Issue #103, June 9, 2009



Don’t Miss—Chat TONIGHT June 9, 9 p.m. Eastern Time at http://www.socialworkchat.org – Topic: Attachment Disorder





Dear Social Work Colleagues,


Welcome to Issue #103 of the Social Work E-News! This e-mail newsletter is brought to you by the publisher of THE NEW SOCIAL WORKER magazine, SocialWorker.com, SocialWorkJobBank.com, and other social work publications.


Congratulations, Spring 2009 social work graduates!  Getting your social work degree is a great accomplishment, and I wish you well in your professional career!


June marks the observance of Gay and Lesbian Pride Month, National Safety Month, National Aphasia Awareness Month, Children’s Awareness Month, Professional Wellness Month, and International Men’s Month, among others!  Also, special weeks and days this month include National Headache Awareness Week (June 7-13), National Men’s Health Week (June 15-21), and Father’s Day (June 21). Coming in July:  Mental Illness Awareness Month, Social Wellness Month, Juvenile Arthritis Awarenss Month, and Purposeful Parenting Month.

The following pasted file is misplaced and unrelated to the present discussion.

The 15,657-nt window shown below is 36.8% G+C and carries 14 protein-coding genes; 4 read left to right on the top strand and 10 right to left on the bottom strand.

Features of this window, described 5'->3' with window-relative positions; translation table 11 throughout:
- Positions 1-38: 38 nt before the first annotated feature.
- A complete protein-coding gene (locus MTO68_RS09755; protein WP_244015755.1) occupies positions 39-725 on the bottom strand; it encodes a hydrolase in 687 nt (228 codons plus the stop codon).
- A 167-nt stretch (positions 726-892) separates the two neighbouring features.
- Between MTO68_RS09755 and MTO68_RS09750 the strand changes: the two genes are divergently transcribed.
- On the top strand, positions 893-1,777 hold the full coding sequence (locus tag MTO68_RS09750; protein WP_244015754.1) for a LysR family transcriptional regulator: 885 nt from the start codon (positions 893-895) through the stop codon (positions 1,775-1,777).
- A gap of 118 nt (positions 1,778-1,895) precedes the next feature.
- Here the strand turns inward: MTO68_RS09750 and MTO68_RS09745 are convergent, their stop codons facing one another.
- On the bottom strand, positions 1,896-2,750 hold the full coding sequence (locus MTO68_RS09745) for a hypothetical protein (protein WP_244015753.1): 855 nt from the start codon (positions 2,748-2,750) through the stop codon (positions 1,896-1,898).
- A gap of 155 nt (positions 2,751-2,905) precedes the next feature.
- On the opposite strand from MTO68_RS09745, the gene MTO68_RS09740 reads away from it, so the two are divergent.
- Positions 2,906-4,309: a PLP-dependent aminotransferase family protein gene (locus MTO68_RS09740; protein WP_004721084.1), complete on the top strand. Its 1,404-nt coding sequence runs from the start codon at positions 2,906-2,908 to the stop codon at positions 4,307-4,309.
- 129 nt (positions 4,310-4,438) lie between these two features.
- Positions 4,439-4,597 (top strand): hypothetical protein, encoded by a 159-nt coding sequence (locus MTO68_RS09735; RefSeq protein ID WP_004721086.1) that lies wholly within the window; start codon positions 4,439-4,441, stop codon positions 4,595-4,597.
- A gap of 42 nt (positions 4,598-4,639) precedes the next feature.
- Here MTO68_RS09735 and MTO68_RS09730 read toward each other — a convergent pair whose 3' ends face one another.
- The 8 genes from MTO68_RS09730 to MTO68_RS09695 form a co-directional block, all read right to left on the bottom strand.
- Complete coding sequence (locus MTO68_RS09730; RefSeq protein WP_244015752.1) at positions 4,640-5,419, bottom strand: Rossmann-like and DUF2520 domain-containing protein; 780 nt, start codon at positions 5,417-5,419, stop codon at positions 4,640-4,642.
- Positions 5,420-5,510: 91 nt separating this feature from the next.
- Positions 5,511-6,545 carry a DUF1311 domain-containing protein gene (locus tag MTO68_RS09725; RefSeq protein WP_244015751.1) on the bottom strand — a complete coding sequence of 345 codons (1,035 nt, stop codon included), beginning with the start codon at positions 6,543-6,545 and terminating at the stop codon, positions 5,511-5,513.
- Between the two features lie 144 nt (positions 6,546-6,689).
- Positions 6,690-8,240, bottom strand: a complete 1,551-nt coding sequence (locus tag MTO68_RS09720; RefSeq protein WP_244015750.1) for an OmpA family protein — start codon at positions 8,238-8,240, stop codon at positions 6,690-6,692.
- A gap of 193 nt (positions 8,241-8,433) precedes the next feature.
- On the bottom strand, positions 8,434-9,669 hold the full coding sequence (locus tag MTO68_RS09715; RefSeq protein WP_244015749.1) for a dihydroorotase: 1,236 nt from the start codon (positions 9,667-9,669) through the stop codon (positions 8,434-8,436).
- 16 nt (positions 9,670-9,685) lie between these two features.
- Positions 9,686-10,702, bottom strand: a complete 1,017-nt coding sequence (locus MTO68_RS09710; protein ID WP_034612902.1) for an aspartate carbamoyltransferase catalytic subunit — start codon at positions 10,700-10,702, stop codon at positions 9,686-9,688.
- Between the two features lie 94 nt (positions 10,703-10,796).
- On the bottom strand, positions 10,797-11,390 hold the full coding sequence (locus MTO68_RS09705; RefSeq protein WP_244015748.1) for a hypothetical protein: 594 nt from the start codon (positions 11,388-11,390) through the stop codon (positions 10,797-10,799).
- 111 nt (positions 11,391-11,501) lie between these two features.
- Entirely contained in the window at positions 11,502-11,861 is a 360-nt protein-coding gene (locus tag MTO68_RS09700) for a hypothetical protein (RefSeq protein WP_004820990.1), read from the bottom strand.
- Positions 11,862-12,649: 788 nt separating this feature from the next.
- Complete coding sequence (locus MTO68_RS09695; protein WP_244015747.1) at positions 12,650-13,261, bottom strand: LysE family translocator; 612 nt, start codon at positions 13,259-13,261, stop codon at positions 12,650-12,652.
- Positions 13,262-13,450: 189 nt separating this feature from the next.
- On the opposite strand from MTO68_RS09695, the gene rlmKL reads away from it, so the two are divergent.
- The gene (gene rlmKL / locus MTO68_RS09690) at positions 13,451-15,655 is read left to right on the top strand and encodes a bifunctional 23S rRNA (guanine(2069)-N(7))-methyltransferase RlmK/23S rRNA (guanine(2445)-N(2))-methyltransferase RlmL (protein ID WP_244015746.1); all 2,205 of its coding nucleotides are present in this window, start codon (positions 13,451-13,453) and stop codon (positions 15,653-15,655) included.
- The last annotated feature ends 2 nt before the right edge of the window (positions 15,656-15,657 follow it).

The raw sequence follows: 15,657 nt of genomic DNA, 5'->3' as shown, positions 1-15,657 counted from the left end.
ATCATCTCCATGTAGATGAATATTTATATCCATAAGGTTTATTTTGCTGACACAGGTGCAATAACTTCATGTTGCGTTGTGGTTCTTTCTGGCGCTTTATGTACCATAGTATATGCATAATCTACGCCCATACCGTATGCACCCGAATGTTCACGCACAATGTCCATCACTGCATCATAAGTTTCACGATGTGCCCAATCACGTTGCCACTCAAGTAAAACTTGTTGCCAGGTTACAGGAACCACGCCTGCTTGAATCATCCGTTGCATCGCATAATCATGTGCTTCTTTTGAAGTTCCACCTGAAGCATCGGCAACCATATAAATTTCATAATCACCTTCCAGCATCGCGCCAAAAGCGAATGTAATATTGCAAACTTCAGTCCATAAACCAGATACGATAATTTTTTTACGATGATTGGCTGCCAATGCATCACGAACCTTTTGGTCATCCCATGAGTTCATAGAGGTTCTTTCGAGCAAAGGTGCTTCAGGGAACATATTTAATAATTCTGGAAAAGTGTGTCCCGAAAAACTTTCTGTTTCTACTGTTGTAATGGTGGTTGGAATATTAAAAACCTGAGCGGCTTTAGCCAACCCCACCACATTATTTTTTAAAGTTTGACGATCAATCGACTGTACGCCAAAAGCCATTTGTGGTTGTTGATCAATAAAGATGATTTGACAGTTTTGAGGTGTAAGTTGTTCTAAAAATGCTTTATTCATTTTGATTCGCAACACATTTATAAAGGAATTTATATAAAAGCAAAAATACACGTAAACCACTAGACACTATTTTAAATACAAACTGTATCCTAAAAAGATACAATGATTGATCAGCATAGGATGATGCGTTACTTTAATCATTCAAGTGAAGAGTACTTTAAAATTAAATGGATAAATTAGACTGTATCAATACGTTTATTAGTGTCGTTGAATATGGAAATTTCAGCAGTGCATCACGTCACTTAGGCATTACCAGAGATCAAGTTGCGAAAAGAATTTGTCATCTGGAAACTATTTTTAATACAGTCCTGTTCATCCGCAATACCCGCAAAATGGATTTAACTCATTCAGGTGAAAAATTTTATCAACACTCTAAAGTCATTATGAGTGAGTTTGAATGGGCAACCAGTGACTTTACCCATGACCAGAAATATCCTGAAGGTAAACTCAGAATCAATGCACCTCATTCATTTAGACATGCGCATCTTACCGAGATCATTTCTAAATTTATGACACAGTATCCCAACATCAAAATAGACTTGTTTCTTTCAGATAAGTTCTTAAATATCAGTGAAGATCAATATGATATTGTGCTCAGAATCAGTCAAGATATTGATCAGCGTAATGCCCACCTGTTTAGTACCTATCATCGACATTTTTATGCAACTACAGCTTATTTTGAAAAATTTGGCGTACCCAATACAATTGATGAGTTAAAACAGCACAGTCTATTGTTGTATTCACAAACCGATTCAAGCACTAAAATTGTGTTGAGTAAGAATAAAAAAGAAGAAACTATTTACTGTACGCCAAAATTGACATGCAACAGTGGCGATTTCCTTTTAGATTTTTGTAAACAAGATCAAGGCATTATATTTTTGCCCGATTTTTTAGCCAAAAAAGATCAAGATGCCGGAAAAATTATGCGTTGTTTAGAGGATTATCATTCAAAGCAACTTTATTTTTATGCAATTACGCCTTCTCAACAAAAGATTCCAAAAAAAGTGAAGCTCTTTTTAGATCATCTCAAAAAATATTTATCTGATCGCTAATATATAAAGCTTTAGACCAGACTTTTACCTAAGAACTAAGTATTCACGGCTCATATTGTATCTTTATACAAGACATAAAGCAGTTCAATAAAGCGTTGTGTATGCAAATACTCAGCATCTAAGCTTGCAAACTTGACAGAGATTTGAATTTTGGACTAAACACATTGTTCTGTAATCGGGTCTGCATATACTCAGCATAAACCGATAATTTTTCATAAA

Last month, I announced that I was starting “The New Social Worker Book Club.” We now have an official group on Facebook for the club.  You can join the group at: http://www.facebook.com/group.php?&gid=98840583520 – the club already has 135 members. We are reading the book, The Soloist, by Steve Lopez, and will be discussing it online in a live chat next month.  Join the group to stay updated on discussions of this and other books in the future.